Cox loses appeal on piracy case, has to pay $25M to music label BMG

A Virginia federal court has thrown out Cox Communications’ appeal of a verdict awarding music label BMG $25 million for digital piracy damages. 

Late last year, U.S. District Court Judge Liam O'Grady ruled that the ISP didn't qualify for safe harbor protections under the Digital Millennium Copyright Act because it didn't do enough to stop its customers from pirating songs. 

The judge ruled in favor of BMG, which has rights to top artists including David Bowie, Bruno Mars and Frank Ocean. BMG filed the suit after its agent Rightscorp detected more than 1.8 million instances of infringement in connection with 1,397 copyrighted works.

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In declining Cox’s appeal, Judge O’Grady said that the jury had more than enough evidence to conclude that the MSO didn’t do enough to warrant Digital Millennium Copyright Act (DMCA) protections. He said Cox ignored BMG’s repeated requests to stop the piracy.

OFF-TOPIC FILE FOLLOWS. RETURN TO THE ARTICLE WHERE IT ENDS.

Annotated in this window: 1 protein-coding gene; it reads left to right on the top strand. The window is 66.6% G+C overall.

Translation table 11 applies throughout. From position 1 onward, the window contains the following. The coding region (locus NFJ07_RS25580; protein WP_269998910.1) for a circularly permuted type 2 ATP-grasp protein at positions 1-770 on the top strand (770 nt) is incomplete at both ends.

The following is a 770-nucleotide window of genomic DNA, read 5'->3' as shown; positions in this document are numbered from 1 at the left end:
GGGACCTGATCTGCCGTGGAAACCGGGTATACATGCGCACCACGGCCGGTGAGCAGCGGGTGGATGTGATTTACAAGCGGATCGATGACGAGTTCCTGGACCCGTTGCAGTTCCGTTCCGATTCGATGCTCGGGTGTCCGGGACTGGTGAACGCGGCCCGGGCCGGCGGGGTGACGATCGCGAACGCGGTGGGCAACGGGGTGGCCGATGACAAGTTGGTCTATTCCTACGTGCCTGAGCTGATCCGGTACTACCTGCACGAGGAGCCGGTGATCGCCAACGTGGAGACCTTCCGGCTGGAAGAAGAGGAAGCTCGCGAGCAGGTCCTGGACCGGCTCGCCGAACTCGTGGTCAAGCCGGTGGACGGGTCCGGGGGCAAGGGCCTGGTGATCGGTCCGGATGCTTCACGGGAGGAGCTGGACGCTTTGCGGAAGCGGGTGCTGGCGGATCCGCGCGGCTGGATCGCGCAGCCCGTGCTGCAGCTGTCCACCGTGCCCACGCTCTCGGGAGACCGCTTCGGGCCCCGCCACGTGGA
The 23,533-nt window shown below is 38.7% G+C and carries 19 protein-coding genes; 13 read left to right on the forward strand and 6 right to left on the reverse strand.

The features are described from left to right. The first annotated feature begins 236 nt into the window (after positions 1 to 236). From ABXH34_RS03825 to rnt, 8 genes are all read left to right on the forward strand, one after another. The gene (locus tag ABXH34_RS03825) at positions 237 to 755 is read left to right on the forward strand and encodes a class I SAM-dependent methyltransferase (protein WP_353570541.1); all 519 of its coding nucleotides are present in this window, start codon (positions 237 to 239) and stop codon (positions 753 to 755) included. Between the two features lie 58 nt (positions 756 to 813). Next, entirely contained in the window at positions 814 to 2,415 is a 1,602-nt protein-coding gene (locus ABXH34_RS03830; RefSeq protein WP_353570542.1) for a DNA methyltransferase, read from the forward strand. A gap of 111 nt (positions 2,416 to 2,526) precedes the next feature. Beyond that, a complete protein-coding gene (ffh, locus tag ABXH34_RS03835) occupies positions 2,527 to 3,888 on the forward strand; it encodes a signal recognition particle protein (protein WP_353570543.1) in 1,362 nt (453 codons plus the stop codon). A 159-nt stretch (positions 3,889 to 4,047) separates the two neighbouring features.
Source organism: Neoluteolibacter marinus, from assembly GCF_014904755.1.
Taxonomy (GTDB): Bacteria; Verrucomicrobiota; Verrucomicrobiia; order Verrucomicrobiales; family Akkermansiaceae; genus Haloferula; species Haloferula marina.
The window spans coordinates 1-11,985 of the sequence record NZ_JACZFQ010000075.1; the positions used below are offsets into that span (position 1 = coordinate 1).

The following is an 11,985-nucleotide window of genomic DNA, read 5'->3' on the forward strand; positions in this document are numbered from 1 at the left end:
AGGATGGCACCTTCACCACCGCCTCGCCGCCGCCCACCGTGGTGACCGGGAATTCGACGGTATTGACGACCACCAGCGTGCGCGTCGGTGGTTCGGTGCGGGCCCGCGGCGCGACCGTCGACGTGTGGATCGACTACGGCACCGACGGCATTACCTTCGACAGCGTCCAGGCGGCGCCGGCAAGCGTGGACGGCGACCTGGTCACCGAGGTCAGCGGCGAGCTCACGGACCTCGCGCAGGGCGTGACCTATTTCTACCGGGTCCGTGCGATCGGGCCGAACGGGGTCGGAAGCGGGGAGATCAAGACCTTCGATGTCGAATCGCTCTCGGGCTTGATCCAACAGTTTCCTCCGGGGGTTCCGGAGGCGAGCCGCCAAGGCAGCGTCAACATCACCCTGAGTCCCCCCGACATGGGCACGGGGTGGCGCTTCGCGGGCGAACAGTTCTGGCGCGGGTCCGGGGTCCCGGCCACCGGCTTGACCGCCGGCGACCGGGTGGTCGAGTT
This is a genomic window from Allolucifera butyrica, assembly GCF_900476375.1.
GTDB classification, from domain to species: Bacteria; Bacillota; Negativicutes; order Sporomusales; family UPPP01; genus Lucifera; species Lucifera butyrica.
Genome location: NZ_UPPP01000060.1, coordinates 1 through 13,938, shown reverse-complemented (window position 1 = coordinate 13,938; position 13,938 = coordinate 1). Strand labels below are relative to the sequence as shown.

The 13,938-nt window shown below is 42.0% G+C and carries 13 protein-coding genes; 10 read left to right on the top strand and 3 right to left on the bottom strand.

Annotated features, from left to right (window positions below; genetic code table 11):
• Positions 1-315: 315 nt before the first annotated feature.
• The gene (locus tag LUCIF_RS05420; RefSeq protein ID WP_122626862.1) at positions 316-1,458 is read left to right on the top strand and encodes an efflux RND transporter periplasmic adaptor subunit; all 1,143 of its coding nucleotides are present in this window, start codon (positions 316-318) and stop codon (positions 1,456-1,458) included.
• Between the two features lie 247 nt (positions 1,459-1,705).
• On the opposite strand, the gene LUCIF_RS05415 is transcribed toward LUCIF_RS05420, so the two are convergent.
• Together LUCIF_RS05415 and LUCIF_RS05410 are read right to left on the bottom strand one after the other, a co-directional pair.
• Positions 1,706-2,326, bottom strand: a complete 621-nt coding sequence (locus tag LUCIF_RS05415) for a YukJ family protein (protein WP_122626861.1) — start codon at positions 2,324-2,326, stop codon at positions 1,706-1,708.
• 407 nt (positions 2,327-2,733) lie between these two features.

"In sum, the court finds Cox has not identified any ground that would warrant a new trial," the judge said in his ruling

“We are disappointed in the ruling and plan to appeal,” said Cox spokesperson Shana Keith in an email to FierceCable.

“Cox is a conduit service provider,” O’Grady said in his ruling. “It provides approximately 4.5 million customers in the United States a connection (or a ‘pipeline’) to the internet. Cox’s relationship with its subscribers is governed by Acceptable Use Policy (AUP). The AUP reserves the right to suspend or terminate customers who ‘use the service to post, copy, transmit or disseminate any content that infringes on patents, copyrights, trade secrets, trademark, moral rights or proprietary rights of any party.”

For more:
- read the Appeals Court ruling
- read this Register story

Related articles:
Cox loses $25 million verdict in music piracy case
Judge: Cox willfully refused to shut down repeat music pirates
Cox failed to stop music copyright infringement, judge rules

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